Words into music
I can easily answer part of Lydia Wevers’ question, “why in fact are there so few historians and so many composers and artists?” in the Oxford Companion to New Zealand Literature (December 1998). Sixteen composers are included because they have set New Zealand poems, short stories or, on occasion, a novel. Out of these collaborations have emerged some distinctive works, which have given the texts an independent life and established them as icons in their field. I am thinking particularly of Lilburn’s powerful setting of Alistair Campbell’s Elegy, which is a constant presence when reading the poems today. Likewise, his Sings Harry, to Glover’s sequence, with its masterly matching of music to colloquial text, has introduced countless listeners to the works of a major New Zealand literary figure. Lilburn’s earlier musical framework to Curnow’s Landfall in Unknown Seas (1942) has become a New Zealand “classic”, if one dares use the word. And I would add Lilburn’s evocative setting of Robin Hyde’s “Journey from New Zealand” in the choral work Prodigal Country (1940), still a greatly undervalued work.
I could list many more important collaborations,
such as David Farquhar’s Bells in their Seasons (Curnow, Fairburn, Glover etc), Gillian Whitehead, Jenny
McLeod, Lyell Cresswell, Christopher Blake and Edwin Carr. New Zealand composers do not “use New Zealand literary texts in some way”, but respond imaginatively to the essence of a work that has attracted and usually compelled them.
John Mansfield Thomson
The expert commentator
I approached Brian Easton’s review of Tim Hazledine’s book Taking New Zealand Seriously: the Economics of Decency (December 1998) with some eagerness, having heard positive comment from friends. Not being an enthusiastic reader of books on economics, I hoped it might save me the bother. Not so. I ended up having read much more about what Easton thinks than what Hazledine does. But worse than that, much of it I found impenetrable, and the issue I want to take up is that of the expert commentator.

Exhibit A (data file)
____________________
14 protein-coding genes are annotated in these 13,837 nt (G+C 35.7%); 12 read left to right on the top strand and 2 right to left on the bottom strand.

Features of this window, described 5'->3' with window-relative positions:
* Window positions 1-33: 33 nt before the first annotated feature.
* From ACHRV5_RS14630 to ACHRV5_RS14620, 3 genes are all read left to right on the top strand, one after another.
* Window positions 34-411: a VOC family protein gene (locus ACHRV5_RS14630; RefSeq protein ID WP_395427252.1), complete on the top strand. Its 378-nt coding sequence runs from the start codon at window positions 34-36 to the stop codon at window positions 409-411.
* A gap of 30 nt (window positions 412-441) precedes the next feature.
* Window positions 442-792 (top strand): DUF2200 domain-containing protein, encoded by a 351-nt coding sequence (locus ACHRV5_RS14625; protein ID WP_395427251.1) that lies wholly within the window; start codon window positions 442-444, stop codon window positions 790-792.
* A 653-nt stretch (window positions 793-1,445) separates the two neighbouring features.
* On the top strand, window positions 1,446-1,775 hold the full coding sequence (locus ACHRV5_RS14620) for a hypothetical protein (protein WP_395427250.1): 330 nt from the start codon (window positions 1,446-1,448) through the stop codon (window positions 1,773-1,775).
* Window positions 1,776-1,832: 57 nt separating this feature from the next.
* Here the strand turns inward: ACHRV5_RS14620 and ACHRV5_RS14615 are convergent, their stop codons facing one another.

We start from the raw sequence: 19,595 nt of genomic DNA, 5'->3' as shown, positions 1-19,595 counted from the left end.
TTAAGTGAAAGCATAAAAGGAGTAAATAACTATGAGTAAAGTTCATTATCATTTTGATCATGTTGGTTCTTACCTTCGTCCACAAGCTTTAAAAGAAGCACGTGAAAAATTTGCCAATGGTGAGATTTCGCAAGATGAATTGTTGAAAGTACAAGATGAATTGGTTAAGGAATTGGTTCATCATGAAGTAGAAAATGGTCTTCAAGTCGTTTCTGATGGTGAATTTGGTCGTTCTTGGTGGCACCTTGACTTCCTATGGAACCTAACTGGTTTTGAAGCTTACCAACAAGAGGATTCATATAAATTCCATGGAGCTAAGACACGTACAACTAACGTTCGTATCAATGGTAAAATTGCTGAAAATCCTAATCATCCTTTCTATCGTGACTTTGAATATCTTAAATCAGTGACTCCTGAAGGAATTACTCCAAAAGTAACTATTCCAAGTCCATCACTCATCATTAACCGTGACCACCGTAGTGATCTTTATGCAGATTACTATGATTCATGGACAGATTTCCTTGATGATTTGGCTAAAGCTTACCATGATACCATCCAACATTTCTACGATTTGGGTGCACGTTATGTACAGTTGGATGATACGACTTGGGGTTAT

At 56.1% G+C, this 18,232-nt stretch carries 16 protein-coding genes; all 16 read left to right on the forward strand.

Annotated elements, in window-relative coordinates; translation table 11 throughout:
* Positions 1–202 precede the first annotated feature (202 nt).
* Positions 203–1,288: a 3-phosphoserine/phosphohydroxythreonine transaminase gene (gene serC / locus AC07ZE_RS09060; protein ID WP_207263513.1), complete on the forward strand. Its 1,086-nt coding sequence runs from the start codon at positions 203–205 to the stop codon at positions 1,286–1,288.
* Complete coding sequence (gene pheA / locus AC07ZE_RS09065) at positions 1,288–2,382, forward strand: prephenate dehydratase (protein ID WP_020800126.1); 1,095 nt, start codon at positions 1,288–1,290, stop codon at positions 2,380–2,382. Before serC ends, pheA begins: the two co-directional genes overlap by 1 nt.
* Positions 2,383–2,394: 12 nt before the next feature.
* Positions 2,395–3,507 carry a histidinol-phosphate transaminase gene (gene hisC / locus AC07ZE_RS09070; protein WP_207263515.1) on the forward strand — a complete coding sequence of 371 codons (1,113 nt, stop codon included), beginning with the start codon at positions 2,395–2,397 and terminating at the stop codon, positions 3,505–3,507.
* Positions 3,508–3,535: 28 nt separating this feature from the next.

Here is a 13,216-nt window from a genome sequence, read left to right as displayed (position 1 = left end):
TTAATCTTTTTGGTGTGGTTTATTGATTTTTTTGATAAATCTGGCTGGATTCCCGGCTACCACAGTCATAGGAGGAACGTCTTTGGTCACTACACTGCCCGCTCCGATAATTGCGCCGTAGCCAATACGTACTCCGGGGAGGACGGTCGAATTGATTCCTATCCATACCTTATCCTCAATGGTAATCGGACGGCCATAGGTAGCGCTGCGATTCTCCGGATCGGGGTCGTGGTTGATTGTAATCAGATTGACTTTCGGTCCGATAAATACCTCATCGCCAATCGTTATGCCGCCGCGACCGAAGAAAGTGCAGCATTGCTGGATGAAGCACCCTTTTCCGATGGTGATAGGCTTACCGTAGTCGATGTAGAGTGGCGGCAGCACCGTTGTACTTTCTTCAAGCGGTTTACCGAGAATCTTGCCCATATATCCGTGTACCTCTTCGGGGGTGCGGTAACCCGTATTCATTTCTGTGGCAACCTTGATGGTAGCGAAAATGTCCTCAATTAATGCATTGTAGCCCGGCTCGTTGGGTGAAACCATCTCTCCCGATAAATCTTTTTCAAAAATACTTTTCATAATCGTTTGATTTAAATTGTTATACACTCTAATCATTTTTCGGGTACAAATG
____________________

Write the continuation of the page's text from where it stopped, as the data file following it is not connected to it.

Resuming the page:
So much of the review is laboured expertise, but when it comes to whether there is such a thing as social capital – which involves the related question of whether there is a collective psyche or society of thought – the expert is none other than Margaret Thatcher with her “there is no such thing as society”. I doubt if the most devoted Thatcherite would regard her as an expert on psychology, but here she is presented as such, and the heavy expertise of the rest of the review is in striking contrast.
Of course, anyone can be an expert on psychology, as they can on economics (having been in a psychological discipline, I know it well); and the two disciplines have something else in common: they both use jargon to hide their deficiencies, as – I would suggest – do all insecure disciplines. I feel, however, that the time has come to challenge this more seriously. I suggest that if discourse is not penetrable to the interested person of good intelligence, then it should not be in the public domain. Let us away with the pretence. Let there be low tolerance for the impenetrably technical. Let the experts keep that for talking amongst themselves.
Before this challenge Easton’s review fails badly, which I think is particularly reprehensible when the author of the book has attempted to be accessible to the public, and – from what I have heard – has been so. I will judge for myself when I have read the book – stronger resolve to do so being the one good thing to come out of the review for me.
Could I also urge New Zealand Books to take a stronger line on penetrability of expert comment?
I was disappointed with Kathryn Walls’s review of Diane Hebley’s The Power of Place in your October 1998 issue. As an editor, I find her criticism of the publisher, University of Otago Press, pointless and superfluous: “Most people writing a study as extensive as Hebley’s are going to be guilty of some stylistic and logical lapses, but one would expect these to have been eliminated by an editor, particularly when the publisher is a university press.”
What a load of tosh. What difference would it make if the publisher had been a non-university press? Is Walls implying that only academic publishers are able to eradicate mistakes from books? No matter how hard editors/publishers try, there will always be the odd error or “lapse”, but this does not imply that a publisher/editor is incompetent. I sympathise with the publishers, especially when they are having to edit several books in one month and work long hours for little financial reward. Walls might like to think more carefully about the job of an editor before criticising them in this manner.